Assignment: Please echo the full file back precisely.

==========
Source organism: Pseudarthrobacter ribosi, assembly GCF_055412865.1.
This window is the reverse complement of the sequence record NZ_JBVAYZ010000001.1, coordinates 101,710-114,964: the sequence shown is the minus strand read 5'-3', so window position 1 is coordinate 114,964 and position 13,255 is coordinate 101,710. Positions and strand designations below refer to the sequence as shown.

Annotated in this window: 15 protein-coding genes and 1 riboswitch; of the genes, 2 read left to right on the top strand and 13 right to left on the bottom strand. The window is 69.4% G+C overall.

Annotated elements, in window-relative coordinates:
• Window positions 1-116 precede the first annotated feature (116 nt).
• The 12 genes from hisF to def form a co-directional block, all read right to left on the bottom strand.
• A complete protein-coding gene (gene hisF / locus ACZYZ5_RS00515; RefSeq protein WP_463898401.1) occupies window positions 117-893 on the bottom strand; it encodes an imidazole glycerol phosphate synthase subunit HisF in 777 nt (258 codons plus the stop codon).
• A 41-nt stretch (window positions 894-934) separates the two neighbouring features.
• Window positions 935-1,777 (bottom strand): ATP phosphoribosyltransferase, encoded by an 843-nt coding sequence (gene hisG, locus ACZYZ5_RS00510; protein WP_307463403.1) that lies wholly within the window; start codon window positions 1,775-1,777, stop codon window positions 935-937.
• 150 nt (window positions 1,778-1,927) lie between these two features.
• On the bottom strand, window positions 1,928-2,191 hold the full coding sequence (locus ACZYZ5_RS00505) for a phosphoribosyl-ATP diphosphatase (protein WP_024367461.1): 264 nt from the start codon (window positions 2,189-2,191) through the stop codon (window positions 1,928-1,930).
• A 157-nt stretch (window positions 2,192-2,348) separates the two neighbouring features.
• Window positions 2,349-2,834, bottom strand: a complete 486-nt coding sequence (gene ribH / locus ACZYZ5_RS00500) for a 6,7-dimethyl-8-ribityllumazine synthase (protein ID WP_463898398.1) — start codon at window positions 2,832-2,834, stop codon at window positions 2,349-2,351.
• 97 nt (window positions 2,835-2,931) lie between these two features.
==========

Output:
Source organism: Pseudarthrobacter ribosi, assembly GCF_055412865.1.
This window is the reverse complement of the sequence record NZ_JBVAYZ010000001.1, coordinates 101,710-114,964: the sequence shown is the minus strand read 5'-3', so window position 1 is coordinate 114,964 and position 13,255 is coordinate 101,710. Positions and strand designations below refer to the sequence as shown.

Annotated in this window: 15 protein-coding genes and 1 riboswitch; of the genes, 2 read left to right on the top strand and 13 right to left on the bottom strand. The window is 69.4% G+C overall.

Annotated elements, in window-relative coordinates:
• Window positions 1-116 precede the first annotated feature (116 nt).
• The 12 genes from hisF to def form a co-directional block, all read right to left on the bottom strand.
• A complete protein-coding gene (gene hisF / locus ACZYZ5_RS00515; RefSeq protein WP_463898401.1) occupies window positions 117-893 on the bottom strand; it encodes an imidazole glycerol phosphate synthase subunit HisF in 777 nt (258 codons plus the stop codon).
• A 41-nt stretch (window positions 894-934) separates the two neighbouring features.
• Window positions 935-1,777 (bottom strand): ATP phosphoribosyltransferase, encoded by an 843-nt coding sequence (gene hisG, locus ACZYZ5_RS00510; protein WP_307463403.1) that lies wholly within the window; start codon window positions 1,775-1,777, stop codon window positions 935-937.
• 150 nt (window positions 1,778-1,927) lie between these two features.
• On the bottom strand, window positions 1,928-2,191 hold the full coding sequence (locus ACZYZ5_RS00505) for a phosphoribosyl-ATP diphosphatase (protein WP_024367461.1): 264 nt from the start codon (window positions 2,189-2,191) through the stop codon (window positions 1,928-1,930).
• A 157-nt stretch (window positions 2,192-2,348) separates the two neighbouring features.
• Window positions 2,349-2,834, bottom strand: a complete 486-nt coding sequence (gene ribH / locus ACZYZ5_RS00500) for a 6,7-dimethyl-8-ribityllumazine synthase (protein ID WP_463898398.1) — start codon at window positions 2,832-2,834, stop codon at window positions 2,349-2,351.
• 97 nt (window positions 2,835-2,931) lie between these two features.